Codders...I'm surprised to read that article but it says what it says. Are there small weatherproof Loran units available in Europe?

The doubts about GPS make me wonder how much of it is lack of faith in the old US. As far as I know Uncle Sam owns the entire satellite array and can do with it what they like. I was fishing full time a few years back before the Navy quit using Vieques as a bombing range and we had frequent naval exercises in the area. On several occasions when there was a lot of aircraft, surface and presumably submarine activity in our area the GPS signal would drop out completely for an hour or less. I never did know if the events were related but it gave me cause to wonder. Aircraft use GPS to transit between Vector Points and I don't even want to imagine the consequence of dropping satellite transmissions for crowded air routes.

I'm not aware of any enhancement to Loran, or frankly if it even remains operational in North America. I should have done a search first but it seems that if it were around that fact would have crossed my chart table! They did institute something called Differential GPS which offered a Loran like time delay enhancement to the coastal GPS receives, if that capability was present in the receiver. Since the military quit the Selective Aquisition business which degraded accuracy on purpose, I haven't even heard much about DGPS either?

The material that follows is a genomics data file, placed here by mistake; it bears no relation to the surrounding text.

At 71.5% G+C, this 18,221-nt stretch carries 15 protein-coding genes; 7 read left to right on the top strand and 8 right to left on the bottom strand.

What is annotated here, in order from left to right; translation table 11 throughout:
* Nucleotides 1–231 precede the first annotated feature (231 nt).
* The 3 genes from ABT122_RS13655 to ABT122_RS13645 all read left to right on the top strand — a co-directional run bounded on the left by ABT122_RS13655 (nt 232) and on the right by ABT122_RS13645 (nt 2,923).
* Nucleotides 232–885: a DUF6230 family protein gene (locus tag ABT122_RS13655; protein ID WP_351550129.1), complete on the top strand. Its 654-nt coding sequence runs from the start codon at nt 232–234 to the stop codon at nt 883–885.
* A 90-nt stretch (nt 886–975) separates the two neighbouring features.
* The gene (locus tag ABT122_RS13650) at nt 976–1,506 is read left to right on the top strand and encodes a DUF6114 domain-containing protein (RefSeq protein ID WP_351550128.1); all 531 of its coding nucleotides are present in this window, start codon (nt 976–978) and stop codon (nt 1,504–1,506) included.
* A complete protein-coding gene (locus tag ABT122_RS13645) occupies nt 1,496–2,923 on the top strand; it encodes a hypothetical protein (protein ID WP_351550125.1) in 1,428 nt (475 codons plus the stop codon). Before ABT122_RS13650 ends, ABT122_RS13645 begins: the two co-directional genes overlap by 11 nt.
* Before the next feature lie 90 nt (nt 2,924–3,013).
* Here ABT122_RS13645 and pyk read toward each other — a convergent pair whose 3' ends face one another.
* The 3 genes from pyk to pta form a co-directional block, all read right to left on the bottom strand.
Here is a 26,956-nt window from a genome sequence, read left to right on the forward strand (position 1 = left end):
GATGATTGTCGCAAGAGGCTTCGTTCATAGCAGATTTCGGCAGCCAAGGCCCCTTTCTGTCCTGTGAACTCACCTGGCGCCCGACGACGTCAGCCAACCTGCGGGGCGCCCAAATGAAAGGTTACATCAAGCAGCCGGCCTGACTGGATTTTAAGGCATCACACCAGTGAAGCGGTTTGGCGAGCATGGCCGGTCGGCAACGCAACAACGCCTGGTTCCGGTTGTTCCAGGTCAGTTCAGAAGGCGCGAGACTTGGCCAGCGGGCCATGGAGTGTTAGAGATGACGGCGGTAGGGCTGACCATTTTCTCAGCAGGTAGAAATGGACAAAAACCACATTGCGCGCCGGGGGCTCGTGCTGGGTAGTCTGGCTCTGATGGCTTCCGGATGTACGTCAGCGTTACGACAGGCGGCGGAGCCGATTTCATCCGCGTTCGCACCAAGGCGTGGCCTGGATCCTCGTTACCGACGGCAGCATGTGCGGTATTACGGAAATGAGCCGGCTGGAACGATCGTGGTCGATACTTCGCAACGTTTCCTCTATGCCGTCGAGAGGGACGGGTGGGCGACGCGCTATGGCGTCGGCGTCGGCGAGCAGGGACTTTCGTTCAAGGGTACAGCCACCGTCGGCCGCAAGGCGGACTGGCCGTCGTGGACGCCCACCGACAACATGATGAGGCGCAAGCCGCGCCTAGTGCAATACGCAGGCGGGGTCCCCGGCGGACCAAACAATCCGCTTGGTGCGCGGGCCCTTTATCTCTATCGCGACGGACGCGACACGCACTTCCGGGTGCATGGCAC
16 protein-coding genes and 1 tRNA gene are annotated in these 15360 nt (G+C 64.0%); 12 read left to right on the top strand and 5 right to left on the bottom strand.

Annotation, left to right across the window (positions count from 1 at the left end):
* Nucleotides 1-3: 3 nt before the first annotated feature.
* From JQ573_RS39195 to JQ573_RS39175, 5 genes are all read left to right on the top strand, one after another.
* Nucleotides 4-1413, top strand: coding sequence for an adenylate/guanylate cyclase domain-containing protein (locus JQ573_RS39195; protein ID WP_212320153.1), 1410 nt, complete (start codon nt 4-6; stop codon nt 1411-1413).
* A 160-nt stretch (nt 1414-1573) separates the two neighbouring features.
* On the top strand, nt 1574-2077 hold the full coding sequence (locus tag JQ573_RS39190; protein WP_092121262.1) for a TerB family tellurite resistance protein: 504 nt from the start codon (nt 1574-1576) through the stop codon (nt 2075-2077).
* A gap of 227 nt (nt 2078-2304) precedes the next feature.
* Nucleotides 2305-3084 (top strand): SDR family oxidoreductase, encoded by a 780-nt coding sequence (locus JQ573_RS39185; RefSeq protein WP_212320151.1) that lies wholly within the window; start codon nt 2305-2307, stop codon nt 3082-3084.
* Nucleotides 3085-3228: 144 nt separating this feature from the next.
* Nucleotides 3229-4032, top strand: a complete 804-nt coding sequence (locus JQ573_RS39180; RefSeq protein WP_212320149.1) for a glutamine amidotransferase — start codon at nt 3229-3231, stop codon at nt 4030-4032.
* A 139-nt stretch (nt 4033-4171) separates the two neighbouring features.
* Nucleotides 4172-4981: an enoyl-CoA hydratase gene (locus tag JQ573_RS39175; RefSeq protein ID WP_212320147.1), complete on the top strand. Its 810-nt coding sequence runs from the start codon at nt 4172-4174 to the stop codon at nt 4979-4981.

Do they feel that terrorists would jam the GPS system, or an ill intentioned country?

I learn something new every day???
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Old 26 August 2007, 11:21   #30
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Loran

So I did a quick search and Loran C remains operational for the lower 48 and Alaska. I also found a link to the Federal Register where the Department of Transportation called for "public comment" in January of 07 on the future of Loran C in the US.

1. Maintain the existing system
2. Shut the system down
3. Enhance the system

Don't have a clue as to what direction they're headed but I do not believe that any electronics manufacturers are in production on all weather small receivers for the consumer market, but I stand to be corrected if this is not so. I didn't even think the damn system was still up